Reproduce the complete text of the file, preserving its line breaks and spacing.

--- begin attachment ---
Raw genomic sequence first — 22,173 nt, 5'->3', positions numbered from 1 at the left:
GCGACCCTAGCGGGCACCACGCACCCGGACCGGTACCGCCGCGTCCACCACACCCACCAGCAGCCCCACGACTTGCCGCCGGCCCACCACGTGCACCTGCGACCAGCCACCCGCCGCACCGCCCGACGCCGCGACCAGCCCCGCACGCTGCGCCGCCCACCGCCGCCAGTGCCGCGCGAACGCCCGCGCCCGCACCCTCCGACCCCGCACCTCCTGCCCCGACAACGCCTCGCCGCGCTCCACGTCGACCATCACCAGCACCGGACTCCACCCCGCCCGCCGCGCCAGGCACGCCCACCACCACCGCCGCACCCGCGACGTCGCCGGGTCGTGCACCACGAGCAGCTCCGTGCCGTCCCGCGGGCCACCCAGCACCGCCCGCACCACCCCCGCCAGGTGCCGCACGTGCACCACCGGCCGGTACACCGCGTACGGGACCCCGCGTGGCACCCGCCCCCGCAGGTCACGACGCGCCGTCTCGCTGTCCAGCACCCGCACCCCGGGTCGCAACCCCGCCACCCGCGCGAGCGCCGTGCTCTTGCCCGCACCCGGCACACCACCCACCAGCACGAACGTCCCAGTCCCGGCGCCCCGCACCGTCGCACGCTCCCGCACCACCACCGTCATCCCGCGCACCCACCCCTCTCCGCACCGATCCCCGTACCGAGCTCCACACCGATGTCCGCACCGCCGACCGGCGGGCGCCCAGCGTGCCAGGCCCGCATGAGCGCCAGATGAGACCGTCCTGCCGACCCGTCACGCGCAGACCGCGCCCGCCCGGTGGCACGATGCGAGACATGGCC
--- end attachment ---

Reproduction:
Raw genomic sequence first — 22,173 nt, 5'->3', positions numbered from 1 at the left:
GCGACCCTAGCGGGCACCACGCACCCGGACCGGTACCGCCGCGTCCACCACACCCACCAGCAGCCCCACGACTTGCCGCCGGCCCACCACGTGCACCTGCGACCAGCCACCCGCCGCACCGCCCGACGCCGCGACCAGCCCCGCACGCTGCGCCGCCCACCGCCGCCAGTGCCGCGCGAACGCCCGCGCCCGCACCCTCCGACCCCGCACCTCCTGCCCCGACAACGCCTCGCCGCGCTCCACGTCGACCATCACCAGCACCGGACTCCACCCCGCCCGCCGCGCCAGGCACGCCCACCACCACCGCCGCACCCGCGACGTCGCCGGGTCGTGCACCACGAGCAGCTCCGTGCCGTCCCGCGGGCCACCCAGCACCGCCCGCACCACCCCCGCCAGGTGCCGCACGTGCACCACCGGCCGGTACACCGCGTACGGGACCCCGCGTGGCACCCGCCCCCGCAGGTCACGACGCGCCGTCTCGCTGTCCAGCACCCGCACCCCGGGTCGCAACCCCGCCACCCGCGCGAGCGCCGTGCTCTTGCCCGCACCCGGCACACCACCCACCAGCACGAACGTCCCAGTCCCGGCGCCCCGCACCGTCGCACGCTCCCGCACCACCACCGTCATCCCGCGCACCCACCCCTCTCCGCACCGATCCCCGTACCGAGCTCCACACCGATGTCCGCACCGCCGACCGGCGGGCGCCCAGCGTGCCAGGCCCGCATGAGCGCCAGATGAGACCGTCCTGCCGACCCGTCACGCGCAGACCGCGCCCGCCCGGTGGCACGATGCGAGACATGGCC